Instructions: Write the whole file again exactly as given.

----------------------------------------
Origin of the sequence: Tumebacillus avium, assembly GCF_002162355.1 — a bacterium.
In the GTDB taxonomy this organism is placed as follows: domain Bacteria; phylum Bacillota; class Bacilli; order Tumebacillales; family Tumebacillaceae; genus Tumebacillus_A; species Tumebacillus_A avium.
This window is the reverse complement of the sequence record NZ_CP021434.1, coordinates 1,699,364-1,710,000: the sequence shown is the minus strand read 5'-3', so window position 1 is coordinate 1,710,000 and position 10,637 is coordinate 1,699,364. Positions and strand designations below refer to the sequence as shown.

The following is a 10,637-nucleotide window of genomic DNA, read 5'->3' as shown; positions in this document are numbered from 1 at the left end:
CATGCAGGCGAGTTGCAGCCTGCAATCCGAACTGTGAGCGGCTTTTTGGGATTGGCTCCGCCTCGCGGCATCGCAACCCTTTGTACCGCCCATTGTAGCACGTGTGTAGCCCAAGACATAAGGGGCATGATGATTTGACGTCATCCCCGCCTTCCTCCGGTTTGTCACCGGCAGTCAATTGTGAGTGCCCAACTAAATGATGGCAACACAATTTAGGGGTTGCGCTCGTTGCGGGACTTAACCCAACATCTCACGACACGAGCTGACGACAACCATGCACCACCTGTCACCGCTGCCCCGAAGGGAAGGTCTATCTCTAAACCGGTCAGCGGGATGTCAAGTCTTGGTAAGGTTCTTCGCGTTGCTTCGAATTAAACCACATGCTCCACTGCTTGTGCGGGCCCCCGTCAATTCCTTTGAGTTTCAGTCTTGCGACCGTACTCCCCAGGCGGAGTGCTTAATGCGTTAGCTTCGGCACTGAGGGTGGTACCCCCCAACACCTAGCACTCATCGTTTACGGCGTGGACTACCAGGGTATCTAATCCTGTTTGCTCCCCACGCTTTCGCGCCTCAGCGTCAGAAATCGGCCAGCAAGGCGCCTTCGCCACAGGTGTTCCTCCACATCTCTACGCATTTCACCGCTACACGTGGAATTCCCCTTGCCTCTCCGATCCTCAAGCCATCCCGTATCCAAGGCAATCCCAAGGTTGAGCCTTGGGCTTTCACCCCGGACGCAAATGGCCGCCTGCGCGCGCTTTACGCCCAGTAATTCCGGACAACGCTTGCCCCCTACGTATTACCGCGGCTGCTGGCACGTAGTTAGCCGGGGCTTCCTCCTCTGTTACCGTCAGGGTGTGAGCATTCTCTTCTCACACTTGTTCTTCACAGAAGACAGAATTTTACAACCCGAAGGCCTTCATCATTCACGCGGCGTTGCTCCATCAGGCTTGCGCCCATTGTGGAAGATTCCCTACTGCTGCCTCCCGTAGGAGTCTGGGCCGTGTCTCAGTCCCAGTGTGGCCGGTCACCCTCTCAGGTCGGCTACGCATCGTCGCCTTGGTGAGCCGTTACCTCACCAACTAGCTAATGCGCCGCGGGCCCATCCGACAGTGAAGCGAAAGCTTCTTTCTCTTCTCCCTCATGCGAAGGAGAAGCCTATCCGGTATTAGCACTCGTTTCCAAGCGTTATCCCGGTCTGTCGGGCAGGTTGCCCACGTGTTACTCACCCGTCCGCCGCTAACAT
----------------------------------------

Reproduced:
Origin of the sequence: Tumebacillus avium, assembly GCF_002162355.1 — a bacterium.
In the GTDB taxonomy this organism is placed as follows: domain Bacteria; phylum Bacillota; class Bacilli; order Tumebacillales; family Tumebacillaceae; genus Tumebacillus_A; species Tumebacillus_A avium.
This window is the reverse complement of the sequence record NZ_CP021434.1, coordinates 1,699,364-1,710,000: the sequence shown is the minus strand read 5'-3', so window position 1 is coordinate 1,710,000 and position 10,637 is coordinate 1,699,364. Positions and strand designations below refer to the sequence as shown.

The following is a 10,637-nucleotide window of genomic DNA, read 5'->3' as shown; positions in this document are numbered from 1 at the left end:
CATGCAGGCGAGTTGCAGCCTGCAATCCGAACTGTGAGCGGCTTTTTGGGATTGGCTCCGCCTCGCGGCATCGCAACCCTTTGTACCGCCCATTGTAGCACGTGTGTAGCCCAAGACATAAGGGGCATGATGATTTGACGTCATCCCCGCCTTCCTCCGGTTTGTCACCGGCAGTCAATTGTGAGTGCCCAACTAAATGATGGCAACACAATTTAGGGGTTGCGCTCGTTGCGGGACTTAACCCAACATCTCACGACACGAGCTGACGACAACCATGCACCACCTGTCACCGCTGCCCCGAAGGGAAGGTCTATCTCTAAACCGGTCAGCGGGATGTCAAGTCTTGGTAAGGTTCTTCGCGTTGCTTCGAATTAAACCACATGCTCCACTGCTTGTGCGGGCCCCCGTCAATTCCTTTGAGTTTCAGTCTTGCGACCGTACTCCCCAGGCGGAGTGCTTAATGCGTTAGCTTCGGCACTGAGGGTGGTACCCCCCAACACCTAGCACTCATCGTTTACGGCGTGGACTACCAGGGTATCTAATCCTGTTTGCTCCCCACGCTTTCGCGCCTCAGCGTCAGAAATCGGCCAGCAAGGCGCCTTCGCCACAGGTGTTCCTCCACATCTCTACGCATTTCACCGCTACACGTGGAATTCCCCTTGCCTCTCCGATCCTCAAGCCATCCCGTATCCAAGGCAATCCCAAGGTTGAGCCTTGGGCTTTCACCCCGGACGCAAATGGCCGCCTGCGCGCGCTTTACGCCCAGTAATTCCGGACAACGCTTGCCCCCTACGTATTACCGCGGCTGCTGGCACGTAGTTAGCCGGGGCTTCCTCCTCTGTTACCGTCAGGGTGTGAGCATTCTCTTCTCACACTTGTTCTTCACAGAAGACAGAATTTTACAACCCGAAGGCCTTCATCATTCACGCGGCGTTGCTCCATCAGGCTTGCGCCCATTGTGGAAGATTCCCTACTGCTGCCTCCCGTAGGAGTCTGGGCCGTGTCTCAGTCCCAGTGTGGCCGGTCACCCTCTCAGGTCGGCTACGCATCGTCGCCTTGGTGAGCCGTTACCTCACCAACTAGCTAATGCGCCGCGGGCCCATCCGACAGTGAAGCGAAAGCTTCTTTCTCTTCTCCCTCATGCGAAGGAGAAGCCTATCCGGTATTAGCACTCGTTTCCAAGCGTTATCCCGGTCTGTCGGGCAGGTTGCCCACGTGTTACTCACCCGTCCGCCGCTAACAT